This is a great story that is well worth reading and will appeal to a much wider readership because it is a cracking tale that demonstrates the strengths and weaknesses of the human character, suspense, thrills and the violence of a Medieval battlefield.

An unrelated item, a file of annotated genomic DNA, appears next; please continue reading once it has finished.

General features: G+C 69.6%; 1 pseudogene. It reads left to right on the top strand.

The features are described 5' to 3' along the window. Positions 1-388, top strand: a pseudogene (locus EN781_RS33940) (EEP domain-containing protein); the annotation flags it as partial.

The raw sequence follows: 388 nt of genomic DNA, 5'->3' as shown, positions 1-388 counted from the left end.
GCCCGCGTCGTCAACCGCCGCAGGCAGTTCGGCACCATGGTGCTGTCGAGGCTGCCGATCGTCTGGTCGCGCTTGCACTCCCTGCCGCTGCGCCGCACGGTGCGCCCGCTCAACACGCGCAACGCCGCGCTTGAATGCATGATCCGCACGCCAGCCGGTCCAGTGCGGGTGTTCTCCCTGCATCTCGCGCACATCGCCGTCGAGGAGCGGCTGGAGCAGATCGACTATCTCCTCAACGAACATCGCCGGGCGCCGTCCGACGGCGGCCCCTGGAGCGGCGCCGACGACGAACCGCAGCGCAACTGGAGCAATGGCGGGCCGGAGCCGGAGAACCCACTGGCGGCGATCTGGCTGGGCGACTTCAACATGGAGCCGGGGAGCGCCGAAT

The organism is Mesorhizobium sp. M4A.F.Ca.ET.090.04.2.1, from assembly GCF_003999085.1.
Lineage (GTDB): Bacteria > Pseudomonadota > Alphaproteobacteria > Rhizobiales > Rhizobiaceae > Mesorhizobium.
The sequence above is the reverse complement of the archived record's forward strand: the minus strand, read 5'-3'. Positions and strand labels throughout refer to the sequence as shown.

This is an enjoyable and compelling tale that sits somewhere between fiction and non-fiction. As with most victors, the Tudors embarked on an enthusiastic re-writing of the history of the epic struggle between York and Lancaster. Some stories were deliberately suppressed and others were simply left out of the Tudor account of the civil wars between the two houses. However, oral histories, frequently dismissed by historians as ‘folklaw’ in favour of the highly misleading propaganda of the victor, contain valuable information and may prove the true history of events. What they lack is the fine detail and personalities of the story. When an author combines folk law, with historical research and creative imagination, the resulting book can become a very valuable element of historical knowledge. It remains for each reader to decide how far to use this new book as an expansion of knowledge of what took place and how far to treat it as a great story, well-told and a saga of events.